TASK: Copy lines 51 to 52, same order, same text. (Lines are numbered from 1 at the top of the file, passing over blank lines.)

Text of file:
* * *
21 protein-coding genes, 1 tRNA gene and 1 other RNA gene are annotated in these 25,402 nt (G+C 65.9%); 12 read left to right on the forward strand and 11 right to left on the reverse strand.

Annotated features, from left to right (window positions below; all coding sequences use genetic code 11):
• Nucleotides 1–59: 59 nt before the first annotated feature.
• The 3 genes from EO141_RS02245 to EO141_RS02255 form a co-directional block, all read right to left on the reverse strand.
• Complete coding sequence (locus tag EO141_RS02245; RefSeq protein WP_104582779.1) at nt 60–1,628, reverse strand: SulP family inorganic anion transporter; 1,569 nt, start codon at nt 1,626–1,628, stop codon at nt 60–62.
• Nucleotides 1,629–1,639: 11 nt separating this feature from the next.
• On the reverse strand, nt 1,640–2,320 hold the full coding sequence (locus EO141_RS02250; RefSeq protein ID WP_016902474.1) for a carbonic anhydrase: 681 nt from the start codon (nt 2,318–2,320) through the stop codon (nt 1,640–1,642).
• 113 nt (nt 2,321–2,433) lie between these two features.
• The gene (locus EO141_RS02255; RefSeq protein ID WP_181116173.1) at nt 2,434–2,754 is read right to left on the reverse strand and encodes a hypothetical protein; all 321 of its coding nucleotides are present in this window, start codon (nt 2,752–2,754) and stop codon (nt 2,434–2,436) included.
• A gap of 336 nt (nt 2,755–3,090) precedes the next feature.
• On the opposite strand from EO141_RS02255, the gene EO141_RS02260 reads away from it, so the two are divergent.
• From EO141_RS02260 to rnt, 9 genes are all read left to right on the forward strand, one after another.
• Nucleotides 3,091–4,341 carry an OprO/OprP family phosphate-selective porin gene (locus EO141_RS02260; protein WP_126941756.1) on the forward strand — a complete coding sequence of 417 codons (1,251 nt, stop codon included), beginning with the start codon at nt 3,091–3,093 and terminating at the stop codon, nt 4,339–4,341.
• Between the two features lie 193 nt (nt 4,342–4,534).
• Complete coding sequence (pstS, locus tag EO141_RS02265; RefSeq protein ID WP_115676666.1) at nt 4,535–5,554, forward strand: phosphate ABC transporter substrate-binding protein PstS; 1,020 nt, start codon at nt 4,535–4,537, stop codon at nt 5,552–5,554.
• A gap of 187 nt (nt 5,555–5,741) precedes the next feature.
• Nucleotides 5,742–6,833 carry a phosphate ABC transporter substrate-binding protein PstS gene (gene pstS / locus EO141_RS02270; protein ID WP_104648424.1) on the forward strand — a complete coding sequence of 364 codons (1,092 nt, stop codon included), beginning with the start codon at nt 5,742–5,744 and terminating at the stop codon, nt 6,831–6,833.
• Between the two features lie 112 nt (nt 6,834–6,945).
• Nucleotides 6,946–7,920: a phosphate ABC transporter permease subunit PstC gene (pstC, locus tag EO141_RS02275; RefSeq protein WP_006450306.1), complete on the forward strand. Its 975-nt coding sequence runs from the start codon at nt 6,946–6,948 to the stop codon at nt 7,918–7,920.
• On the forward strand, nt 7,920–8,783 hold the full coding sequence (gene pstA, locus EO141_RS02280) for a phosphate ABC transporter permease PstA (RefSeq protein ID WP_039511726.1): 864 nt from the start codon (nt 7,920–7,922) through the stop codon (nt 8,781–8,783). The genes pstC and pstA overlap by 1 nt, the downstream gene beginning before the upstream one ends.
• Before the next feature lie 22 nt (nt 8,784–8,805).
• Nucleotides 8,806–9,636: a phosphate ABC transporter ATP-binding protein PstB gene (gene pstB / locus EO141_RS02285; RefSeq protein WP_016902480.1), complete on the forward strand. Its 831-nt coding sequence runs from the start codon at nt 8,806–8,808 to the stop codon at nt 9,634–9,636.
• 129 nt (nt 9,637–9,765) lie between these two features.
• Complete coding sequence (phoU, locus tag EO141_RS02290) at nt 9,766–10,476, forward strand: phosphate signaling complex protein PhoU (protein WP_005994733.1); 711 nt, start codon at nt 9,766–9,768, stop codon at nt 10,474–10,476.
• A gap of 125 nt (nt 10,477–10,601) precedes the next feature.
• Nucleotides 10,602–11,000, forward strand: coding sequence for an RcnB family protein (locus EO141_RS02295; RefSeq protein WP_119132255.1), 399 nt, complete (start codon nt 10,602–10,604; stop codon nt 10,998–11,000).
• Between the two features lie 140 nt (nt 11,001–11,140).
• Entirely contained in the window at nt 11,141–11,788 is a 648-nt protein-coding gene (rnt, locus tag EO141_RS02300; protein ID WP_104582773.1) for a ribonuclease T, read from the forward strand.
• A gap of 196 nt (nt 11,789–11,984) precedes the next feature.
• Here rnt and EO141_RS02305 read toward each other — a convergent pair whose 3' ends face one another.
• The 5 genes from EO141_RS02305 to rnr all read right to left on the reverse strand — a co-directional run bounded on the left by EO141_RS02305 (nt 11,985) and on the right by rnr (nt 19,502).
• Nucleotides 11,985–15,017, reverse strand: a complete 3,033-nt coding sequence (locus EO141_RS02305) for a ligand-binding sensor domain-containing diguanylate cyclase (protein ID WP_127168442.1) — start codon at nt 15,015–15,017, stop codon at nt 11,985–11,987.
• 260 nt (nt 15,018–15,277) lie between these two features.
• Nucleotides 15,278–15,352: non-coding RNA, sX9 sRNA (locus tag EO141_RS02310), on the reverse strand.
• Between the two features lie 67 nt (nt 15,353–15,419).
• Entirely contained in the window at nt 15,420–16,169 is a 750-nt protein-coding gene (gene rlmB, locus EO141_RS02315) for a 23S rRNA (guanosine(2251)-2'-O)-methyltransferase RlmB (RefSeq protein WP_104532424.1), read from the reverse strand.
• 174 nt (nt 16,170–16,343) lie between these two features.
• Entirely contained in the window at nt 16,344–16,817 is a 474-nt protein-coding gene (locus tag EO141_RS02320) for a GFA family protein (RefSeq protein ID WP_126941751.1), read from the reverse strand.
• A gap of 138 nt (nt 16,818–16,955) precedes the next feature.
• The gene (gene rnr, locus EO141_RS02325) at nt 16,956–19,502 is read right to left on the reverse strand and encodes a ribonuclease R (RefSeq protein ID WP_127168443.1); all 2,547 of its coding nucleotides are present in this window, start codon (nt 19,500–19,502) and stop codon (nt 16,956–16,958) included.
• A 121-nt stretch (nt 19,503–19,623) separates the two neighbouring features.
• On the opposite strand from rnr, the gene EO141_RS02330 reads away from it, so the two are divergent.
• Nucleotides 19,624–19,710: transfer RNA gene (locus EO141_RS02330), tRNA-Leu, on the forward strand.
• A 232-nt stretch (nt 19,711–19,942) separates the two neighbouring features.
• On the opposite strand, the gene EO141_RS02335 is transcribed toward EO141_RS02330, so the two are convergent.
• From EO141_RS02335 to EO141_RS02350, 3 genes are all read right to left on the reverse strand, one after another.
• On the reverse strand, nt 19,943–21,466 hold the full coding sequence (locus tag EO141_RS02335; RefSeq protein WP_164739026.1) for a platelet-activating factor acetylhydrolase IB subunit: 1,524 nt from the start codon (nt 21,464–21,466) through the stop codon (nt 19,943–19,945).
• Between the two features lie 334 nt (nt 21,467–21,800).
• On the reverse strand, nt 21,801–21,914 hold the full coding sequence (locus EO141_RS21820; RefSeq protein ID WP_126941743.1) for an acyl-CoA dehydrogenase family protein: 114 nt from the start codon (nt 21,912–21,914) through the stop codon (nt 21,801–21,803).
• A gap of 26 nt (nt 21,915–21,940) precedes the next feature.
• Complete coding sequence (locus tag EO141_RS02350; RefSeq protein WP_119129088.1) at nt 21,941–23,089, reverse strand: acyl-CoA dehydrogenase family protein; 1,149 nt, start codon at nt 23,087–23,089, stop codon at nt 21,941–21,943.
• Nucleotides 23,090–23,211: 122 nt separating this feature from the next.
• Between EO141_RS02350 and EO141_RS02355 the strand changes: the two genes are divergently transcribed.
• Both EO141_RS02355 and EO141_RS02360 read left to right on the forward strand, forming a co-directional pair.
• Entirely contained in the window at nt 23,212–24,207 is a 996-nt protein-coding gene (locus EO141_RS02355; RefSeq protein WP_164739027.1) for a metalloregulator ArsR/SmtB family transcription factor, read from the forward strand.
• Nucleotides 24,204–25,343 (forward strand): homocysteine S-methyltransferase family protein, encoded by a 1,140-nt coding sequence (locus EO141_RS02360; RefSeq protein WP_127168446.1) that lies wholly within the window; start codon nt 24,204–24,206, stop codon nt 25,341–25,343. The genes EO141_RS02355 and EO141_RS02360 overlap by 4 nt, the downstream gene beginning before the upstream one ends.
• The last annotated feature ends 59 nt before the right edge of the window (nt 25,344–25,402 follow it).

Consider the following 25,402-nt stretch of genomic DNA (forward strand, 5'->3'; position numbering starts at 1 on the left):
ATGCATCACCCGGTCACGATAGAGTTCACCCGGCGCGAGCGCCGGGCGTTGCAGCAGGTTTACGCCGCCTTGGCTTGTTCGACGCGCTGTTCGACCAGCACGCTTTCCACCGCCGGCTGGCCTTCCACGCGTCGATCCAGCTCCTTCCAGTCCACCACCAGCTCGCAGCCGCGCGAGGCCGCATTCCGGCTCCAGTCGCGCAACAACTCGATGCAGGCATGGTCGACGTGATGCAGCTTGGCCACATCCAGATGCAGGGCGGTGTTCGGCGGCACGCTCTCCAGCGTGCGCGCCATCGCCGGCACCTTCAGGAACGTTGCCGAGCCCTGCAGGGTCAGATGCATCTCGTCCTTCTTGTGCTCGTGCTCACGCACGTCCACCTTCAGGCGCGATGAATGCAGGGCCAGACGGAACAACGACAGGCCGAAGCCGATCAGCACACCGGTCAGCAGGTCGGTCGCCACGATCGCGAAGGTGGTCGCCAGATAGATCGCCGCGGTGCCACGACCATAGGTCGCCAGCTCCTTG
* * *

• Complete coding sequence (locus tag EO141_RS02350; RefSeq protein WP_119129088.1) at nt 21,941–23,089, reverse strand: acyl-CoA dehydrogenase family protein; 1,149 nt, start codon at nt 23,087–23,089, stop codon at nt 21,941–21,943.
• Nucleotides 23,090–23,211: 122 nt separating this feature from the next.